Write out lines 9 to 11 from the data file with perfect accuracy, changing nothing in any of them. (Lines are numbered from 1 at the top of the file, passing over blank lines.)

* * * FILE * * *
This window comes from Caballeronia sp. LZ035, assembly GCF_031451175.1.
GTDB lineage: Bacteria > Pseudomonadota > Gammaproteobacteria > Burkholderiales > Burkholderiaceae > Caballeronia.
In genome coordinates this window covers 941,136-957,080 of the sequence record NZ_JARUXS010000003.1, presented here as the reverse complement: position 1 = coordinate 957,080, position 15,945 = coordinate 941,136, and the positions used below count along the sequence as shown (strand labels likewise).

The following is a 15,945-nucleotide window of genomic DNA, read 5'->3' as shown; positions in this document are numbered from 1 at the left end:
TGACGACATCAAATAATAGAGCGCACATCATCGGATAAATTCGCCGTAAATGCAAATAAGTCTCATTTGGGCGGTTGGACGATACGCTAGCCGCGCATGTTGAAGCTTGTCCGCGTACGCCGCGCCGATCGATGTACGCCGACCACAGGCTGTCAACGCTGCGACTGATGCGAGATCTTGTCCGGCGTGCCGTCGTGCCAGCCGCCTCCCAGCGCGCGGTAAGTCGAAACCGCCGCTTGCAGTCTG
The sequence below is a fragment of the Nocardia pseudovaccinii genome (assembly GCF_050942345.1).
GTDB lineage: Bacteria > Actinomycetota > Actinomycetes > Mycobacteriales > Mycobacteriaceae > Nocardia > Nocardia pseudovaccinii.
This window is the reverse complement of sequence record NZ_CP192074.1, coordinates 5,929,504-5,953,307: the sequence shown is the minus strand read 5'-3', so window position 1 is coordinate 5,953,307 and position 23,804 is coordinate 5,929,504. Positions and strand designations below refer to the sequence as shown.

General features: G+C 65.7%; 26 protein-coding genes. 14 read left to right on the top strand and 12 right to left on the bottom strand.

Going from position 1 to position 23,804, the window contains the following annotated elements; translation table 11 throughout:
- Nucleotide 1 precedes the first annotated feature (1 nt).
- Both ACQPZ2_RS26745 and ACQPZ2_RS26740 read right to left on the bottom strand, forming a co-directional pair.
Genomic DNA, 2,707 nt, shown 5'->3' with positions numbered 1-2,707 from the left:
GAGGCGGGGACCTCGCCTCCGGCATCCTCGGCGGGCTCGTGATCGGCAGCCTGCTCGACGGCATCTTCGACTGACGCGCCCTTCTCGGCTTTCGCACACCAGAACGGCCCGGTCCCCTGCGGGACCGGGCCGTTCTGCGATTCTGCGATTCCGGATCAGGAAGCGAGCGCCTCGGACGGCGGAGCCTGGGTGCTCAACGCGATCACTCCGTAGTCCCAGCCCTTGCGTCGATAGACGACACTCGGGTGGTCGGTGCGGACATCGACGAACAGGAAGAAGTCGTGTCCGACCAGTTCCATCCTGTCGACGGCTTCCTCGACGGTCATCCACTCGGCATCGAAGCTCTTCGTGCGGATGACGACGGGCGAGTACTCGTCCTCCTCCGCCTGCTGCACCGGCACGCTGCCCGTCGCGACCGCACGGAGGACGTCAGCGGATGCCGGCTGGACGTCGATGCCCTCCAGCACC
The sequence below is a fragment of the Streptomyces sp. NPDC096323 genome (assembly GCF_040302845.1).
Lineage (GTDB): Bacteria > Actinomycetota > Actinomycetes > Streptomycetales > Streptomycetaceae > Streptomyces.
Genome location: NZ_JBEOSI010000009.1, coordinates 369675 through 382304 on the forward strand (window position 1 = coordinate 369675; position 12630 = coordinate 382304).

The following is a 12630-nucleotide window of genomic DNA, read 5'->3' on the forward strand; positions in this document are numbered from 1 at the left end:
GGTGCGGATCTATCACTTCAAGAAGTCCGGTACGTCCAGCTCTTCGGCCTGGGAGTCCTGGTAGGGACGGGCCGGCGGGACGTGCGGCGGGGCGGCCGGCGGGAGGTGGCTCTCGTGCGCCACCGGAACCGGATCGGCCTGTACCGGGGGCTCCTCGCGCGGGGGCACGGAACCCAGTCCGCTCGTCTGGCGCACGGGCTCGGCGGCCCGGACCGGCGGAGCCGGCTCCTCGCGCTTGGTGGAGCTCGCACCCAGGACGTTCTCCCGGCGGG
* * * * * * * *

General features: G+C 65.7%; 26 protein-coding genes. 14 read left to right on the top strand and 12 right to left on the bottom strand.

Going from position 1 to position 23,804, the window contains the following annotated elements; translation table 11 throughout:
- Nucleotide 1 precedes the first annotated feature (1 nt).